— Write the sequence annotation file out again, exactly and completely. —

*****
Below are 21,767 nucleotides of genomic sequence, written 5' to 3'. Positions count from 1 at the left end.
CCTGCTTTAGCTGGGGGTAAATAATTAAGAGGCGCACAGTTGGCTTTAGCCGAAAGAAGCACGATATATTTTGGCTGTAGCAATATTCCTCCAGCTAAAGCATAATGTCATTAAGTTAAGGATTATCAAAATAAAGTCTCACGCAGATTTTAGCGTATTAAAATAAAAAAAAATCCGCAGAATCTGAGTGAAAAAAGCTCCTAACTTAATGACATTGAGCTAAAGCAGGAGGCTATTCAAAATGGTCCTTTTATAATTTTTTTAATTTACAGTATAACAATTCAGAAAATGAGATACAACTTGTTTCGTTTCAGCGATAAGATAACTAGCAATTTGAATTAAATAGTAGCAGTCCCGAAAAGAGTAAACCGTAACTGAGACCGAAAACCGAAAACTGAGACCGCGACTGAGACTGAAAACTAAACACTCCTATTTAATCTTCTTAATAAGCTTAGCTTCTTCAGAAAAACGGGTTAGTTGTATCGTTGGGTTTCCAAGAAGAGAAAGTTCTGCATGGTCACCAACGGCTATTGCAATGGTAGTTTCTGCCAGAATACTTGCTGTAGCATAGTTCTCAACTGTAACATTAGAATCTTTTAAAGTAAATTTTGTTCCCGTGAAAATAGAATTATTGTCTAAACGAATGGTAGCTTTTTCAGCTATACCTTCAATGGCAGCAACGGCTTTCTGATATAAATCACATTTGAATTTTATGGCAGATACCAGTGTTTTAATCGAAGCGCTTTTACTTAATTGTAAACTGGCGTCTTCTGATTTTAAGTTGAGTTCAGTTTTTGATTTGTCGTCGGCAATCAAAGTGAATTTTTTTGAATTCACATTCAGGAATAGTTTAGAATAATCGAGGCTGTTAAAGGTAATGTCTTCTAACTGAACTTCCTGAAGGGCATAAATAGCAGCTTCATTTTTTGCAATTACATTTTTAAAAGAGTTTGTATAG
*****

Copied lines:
Below are 21,767 nucleotides of genomic sequence, written 5' to 3'. Positions count from 1 at the left end.
CCTGCTTTAGCTGGGGGTAAATAATTAAGAGGCGCACAGTTGGCTTTAGCCGAAAGAAGCACGATATATTTTGGCTGTAGCAATATTCCTCCAGCTAAAGCATAATGTCATTAAGTTAAGGATTATCAAAATAAAGTCTCACGCAGATTTTAGCGTATTAAAATAAAAAAAAATCCGCAGAATCTGAGTGAAAAAAGCTCCTAACTTAATGACATTGAGCTAAAGCAGGAGGCTATTCAAAATGGTCCTTTTATAATTTTTTTAATTTACAGTATAACAATTCAGAAAATGAGATACAACTTGTTTCGTTTCAGCGATAAGATAACTAGCAATTTGAATTAAATAGTAGCAGTCCCGAAAAGAGTAAACCGTAACTGAGACCGAAAACCGAAAACTGAGACCGCGACTGAGACTGAAAACTAAACACTCCTATTTAATCTTCTTAATAAGCTTAGCTTCTTCAGAAAAACGGGTTAGTTGTATCGTTGGGTTTCCAAGAAGAGAAAGTTCTGCATGGTCACCAACGGCTATTGCAATGGTAGTTTCTGCCAGAATACTTGCTGTAGCATAGTTCTCAACTGTAACATTAGAATCTTTTAAAGTAAATTTTGTTCCCGTGAAAATAGAATTATTGTCTAAACGAATGGTAGCTTTTTCAGCTATACCTTCAATGGCAGCAACGGCTTTCTGATATAAATCACATTTGAATTTTATGGCAGATACCAGTGTTTTAATCGAAGCGCTTTTACTTAATTGTAAACTGGCGTCTTCTGATTTTAAGTTGAGTTCAGTTTTTGATTTGTCGTCGGCAATCAAAGTGAATTTTTTTGAATTCACATTCAGGAATAGTTTAGAATAATCGAGGCTGTTAAAGGTAATGTCTTCTAACTGAACTTCCTGAAGGGCATAAATAGCAGCTTCATTTTTTGCAATTACATTTTTAAAAGAGTTTGTATAG